Stand-up comedy as a way to improve rationality skills

byAndy_McKenzie2y27th Nov 20166 comments


Epistemic status: Believed, but hard to know how much to adjust for opportunity costs 

I'm wondering whether stand-up comedy would be a good way to expand and test one's "rationality skills" and/or just general interaction skills. One thing I like about it is that you get immediate feedback: the audience either laughs at your joke, or they don't. 

Prominent existential risk researcher Nick Bostrom used to be a stand-up comedian

For my postgraduate work, I went to London, where I studied physics and neuroscience at King's College, and obtained a PhD from the London School of Economics. For a while I did a little bit stand-up comedy on the vibrant London pub and theatre circuit.

It was also mentioned at the London LW meetup in June 2011

Comedy as Anti-Compartmentalization - Another pet theory of mine. I was puzzled by the amount of atheist comedians out there, who people pay to see tell them that their religion is absurd. (Yes, Christian comedians exist too. Search YouTube. I dare you.) So my theory is that humour serves as a space where patterns and data from different fields are allowed to be superimposed on one another. Think of it as an anti-compartmentalization habit. Due to our brain design, compartmentalization is the default, so humour may be a hack to counter that. And we reward those who do it well with high status because it's valuable. Maybe we should have transhumanist/rationalist stand-up comedians? We sure have a lot of inconsistencies to point out.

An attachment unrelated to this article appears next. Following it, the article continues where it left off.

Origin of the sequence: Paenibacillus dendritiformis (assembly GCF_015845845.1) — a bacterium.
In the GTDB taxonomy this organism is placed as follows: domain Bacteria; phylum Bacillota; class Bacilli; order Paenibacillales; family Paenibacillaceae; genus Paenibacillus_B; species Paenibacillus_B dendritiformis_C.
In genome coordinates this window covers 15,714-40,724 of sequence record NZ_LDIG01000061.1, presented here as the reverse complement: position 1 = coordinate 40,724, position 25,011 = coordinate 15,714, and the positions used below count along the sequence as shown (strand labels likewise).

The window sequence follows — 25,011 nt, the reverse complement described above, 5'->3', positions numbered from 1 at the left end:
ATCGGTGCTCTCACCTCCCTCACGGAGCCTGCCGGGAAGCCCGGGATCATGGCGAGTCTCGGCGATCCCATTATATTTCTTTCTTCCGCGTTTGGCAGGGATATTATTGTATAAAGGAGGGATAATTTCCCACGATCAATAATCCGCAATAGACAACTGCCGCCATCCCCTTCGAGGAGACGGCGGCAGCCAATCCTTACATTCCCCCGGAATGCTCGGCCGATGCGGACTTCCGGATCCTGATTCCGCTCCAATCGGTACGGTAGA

Diego Caliero thinks that there would be good material to draw upon from the rationalist community.

Does anyone have any experience trying this and/or have thoughts on whether it would be useful? Also, does anyone in NYC want to try it out?